And we’re going to want to maintain our allowance ratio in about the same range at least that it’s in today. We don’t see problems in the portfolio, so we don’t think it has to go up, but we certainly don’t want it backing up. So I would put some modest level of net charge offs in the coming year plus loan growth, we’re going to have to provision for, that’s what’s going to happen.
And finally on slide 20, you can see some of the same measures compared to our peer group which obviously continue to look good. And in conclusion, you know happy to report record quarter, be a small increase but happy to get the increase. I feel very good about the business model. I feel very good about the merger and how positions us for 2016.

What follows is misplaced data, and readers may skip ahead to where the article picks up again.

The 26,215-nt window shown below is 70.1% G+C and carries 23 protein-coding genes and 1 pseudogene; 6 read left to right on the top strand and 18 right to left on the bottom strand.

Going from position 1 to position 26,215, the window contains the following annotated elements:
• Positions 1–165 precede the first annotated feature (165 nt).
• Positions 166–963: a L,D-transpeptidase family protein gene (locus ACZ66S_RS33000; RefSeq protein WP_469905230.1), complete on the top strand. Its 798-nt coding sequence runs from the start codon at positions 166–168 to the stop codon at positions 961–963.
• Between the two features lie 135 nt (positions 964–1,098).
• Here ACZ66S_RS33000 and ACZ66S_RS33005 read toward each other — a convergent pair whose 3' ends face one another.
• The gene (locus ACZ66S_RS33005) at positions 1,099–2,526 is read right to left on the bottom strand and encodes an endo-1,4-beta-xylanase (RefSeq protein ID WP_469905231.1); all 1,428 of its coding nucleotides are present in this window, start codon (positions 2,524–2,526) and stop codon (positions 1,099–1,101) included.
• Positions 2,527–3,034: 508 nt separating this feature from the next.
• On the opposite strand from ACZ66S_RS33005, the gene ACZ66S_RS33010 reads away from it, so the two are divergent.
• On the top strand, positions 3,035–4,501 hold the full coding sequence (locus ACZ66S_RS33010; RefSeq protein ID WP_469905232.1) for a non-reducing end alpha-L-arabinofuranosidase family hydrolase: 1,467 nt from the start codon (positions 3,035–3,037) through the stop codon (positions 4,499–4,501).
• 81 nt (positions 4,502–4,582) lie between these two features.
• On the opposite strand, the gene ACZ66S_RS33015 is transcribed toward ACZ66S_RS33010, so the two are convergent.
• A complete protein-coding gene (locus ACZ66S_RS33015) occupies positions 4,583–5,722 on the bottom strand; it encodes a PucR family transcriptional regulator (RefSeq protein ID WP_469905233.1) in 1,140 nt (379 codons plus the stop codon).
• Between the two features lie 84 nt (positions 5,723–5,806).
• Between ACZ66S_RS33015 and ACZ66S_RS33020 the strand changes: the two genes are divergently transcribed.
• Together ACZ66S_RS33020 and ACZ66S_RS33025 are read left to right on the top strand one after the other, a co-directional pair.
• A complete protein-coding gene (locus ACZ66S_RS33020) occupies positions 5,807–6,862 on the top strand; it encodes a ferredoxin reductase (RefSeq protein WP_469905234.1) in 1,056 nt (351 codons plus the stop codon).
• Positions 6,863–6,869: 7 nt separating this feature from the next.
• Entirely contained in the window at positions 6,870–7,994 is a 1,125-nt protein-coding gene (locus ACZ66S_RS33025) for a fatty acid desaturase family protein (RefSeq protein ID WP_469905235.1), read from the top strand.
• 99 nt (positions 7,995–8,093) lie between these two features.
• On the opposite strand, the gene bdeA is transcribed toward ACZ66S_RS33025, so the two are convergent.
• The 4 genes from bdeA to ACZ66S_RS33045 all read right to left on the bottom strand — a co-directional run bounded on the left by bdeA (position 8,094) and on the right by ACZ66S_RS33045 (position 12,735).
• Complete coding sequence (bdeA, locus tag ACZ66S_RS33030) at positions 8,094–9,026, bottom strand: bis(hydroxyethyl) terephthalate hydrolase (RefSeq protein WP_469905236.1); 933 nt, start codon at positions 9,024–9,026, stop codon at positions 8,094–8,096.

And with that I will turn it back over to Jim.
Thank you, David. Before going to questions, the only thing I might mention that I failed to mention at the beginning that may help you in your thoughts is we do plan to have our core conversion completed sometime next quarter, so we doing that fairly soon.
And with that operator, we can go to questions.
Alright, we will now begin the question-and-answer session. [Operator Instructions] Our first question comes from Stephen Scouten of Sandler O’Neill. Please go ahead.
Q - Stephen Scouten
Hey guys good morning.
Hey first congratulations on getting that First Capital deal closed quickly, I think that was really impressive and well ahead of the curve, so congrats on that.
Thank you. We’re glad to have the extra core earnings.
Exactly, exactly. And one this as it pertains to that and I apologize if you touched on this in the call and I might have missed it. But in terms of the expectations for the timing of the cost related to the deal, is there any change to that given the expedited timeline on the closing and could we see some of those maybe hit more in ‘16 versus ‘17, or any real change or any color you can give there?